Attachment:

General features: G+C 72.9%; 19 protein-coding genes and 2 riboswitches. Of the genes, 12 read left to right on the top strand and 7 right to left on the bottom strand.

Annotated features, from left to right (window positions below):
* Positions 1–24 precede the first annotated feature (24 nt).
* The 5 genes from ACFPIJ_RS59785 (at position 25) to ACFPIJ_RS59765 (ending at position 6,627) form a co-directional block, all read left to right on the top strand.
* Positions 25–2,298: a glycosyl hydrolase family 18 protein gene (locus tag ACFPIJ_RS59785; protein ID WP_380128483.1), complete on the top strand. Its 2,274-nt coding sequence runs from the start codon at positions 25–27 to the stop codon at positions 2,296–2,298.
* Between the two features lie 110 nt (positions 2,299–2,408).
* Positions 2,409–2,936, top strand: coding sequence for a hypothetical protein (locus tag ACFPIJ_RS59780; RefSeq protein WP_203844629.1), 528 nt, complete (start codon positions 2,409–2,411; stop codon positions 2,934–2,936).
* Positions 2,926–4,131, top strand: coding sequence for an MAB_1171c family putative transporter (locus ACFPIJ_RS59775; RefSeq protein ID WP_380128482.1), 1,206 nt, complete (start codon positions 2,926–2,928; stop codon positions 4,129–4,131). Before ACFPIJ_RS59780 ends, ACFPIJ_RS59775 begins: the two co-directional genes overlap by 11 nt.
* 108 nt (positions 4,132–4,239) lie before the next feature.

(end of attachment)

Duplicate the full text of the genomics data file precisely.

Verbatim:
General features: G+C 72.9%; 19 protein-coding genes and 2 riboswitches. Of the genes, 12 read left to right on the top strand and 7 right to left on the bottom strand.

Annotated features, from left to right (window positions below):
* Positions 1–24 precede the first annotated feature (24 nt).
* The 5 genes from ACFPIJ_RS59785 (at position 25) to ACFPIJ_RS59765 (ending at position 6,627) form a co-directional block, all read left to right on the top strand.
* Positions 25–2,298: a glycosyl hydrolase family 18 protein gene (locus tag ACFPIJ_RS59785; protein ID WP_380128483.1), complete on the top strand. Its 2,274-nt coding sequence runs from the start codon at positions 25–27 to the stop codon at positions 2,296–2,298.
* Between the two features lie 110 nt (positions 2,299–2,408).
* Positions 2,409–2,936, top strand: coding sequence for a hypothetical protein (locus tag ACFPIJ_RS59780; RefSeq protein WP_203844629.1), 528 nt, complete (start codon positions 2,409–2,411; stop codon positions 2,934–2,936).
* Positions 2,926–4,131, top strand: coding sequence for an MAB_1171c family putative transporter (locus ACFPIJ_RS59775; RefSeq protein ID WP_380128482.1), 1,206 nt, complete (start codon positions 2,926–2,928; stop codon positions 4,129–4,131). Before ACFPIJ_RS59780 ends, ACFPIJ_RS59775 begins: the two co-directional genes overlap by 11 nt.
* 108 nt (positions 4,132–4,239) lie before the next feature.